Mr. Darcy Presents His Bride
A Private Performance
"The Mistress of Pemberley is not likely to be anyone we know."
But, we know her.
"Slighted my Lizzie, did he?"
We see the new Elizabeth Bennet Darcy. Assured and even more confident.
"You can treat the mention of his misfortunes with contempt and ridicule" Elizabeth now is not so rushed to judgment. She is not so quick to condemn.
"I fear I am ill-qualified to recommend myself to strangers."
Darcy is still chasing the words he would wish to use... the humour he wants to have
"I believe we must have some conversation Mr. Darcy."
Elizabeth and Darcy now can have this wished for conversation without any impediments unless they put them there
A book to relive the experience.
Halstead writes with such homage and authenticity that you find yourself easily slipping away into the timeless splendour of Jane Austen’s world. The language and prose are genuinely authentic and her style natural and sincere.
Lizzie and Darcy’s relationship and marriage are developed and rounded out as they grow to understand one another and themselves as partners in life. The beauty of their love is developed and enhanced as they grow to truly understand what it means to be married to each other.
The intriguing – sometimes hilarious - story lines and fulsome development of all the old favourites; Jane, Bingley, Miss Bingley, Georgiana, Lady Catherine, Colonel Fitzwilliam, Kitty et al and the introduction of the London artistic and aristocratic set are just wonderful and true to the essence of Jane Austen’s P&P.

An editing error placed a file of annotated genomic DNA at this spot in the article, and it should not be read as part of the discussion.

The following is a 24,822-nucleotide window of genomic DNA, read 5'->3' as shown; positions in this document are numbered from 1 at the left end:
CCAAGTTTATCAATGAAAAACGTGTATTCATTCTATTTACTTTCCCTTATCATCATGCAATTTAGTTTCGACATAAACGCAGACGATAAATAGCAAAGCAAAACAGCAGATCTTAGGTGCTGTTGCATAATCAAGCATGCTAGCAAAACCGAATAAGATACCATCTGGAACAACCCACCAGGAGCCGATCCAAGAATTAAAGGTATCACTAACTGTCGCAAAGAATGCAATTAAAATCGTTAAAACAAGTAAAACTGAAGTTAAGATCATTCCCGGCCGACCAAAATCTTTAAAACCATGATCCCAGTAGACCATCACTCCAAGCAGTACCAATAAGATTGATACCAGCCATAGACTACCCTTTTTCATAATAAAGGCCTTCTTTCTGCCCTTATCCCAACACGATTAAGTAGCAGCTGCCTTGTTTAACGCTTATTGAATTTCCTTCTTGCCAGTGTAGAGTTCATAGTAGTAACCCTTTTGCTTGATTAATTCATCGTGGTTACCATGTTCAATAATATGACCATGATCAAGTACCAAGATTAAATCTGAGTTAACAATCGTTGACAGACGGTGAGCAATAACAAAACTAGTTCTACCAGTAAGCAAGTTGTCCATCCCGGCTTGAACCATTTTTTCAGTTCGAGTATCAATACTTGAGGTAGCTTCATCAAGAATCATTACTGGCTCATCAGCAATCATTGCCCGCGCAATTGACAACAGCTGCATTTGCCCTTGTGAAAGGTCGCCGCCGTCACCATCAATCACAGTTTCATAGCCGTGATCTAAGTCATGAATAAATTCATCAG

I thoroughly enjoyed it and recommend it highly. It was immensely satisfying to have a view to how it might have been if only...
However, “A Private Performance” by Helen Halstead is an exception. Rather than repeating stories from Jane Austen’s own life, or that of her relatives, Halstead continues the story of Lizzie and Darcy in an imaginative way and in a style still consistent with that of JA herself. The characters stay true to their Pride and Prejudice heritage and they don’t take on that overly modern feel that some Austen sequels seem to have.
I found myself reading faster and faster, trying to find out what was going to happen next. "A Private Performance" is enjoyable, not only as a continuation of P&P, but as a great book in its own right.I highly recommend this book to all Jane fans, and people not familiar with Austen. It is a great read.
Of course, there's beautiful Elizabeth Bennet. She blossoms in her role as Mrs. Darcy and disarms everyone with her wit and charm… yes, everyone. Her feisty spirit sometimes frustrates Darcy but never fails to make him love her more. The book makes one believe in love again. It makes one fall in love again.
The Gardiners, Miss Caroline Bingley, the Hursts, Miss Georgiana Darcy and Colonel Fitzwilliam (here named Henry) travel to Hertfordshire for the wedding. The Wickhams do not. Along with the Bennets and the de Bourghs, these characters are present through a good deal of the book. Kitty Bennet spends time in Derbyshire and her behavior improves. However, she does not make an immediate and radical change which I find very plausible. Georgiana remains shy and only comfortable with her immediate family. Mary Bennet remains a pious know-it-all. Mr. Bennet makes unexpected visits to Pemberley. I am happy to report that I found no strangers among those names that are so familiar from Pride and Prejudice.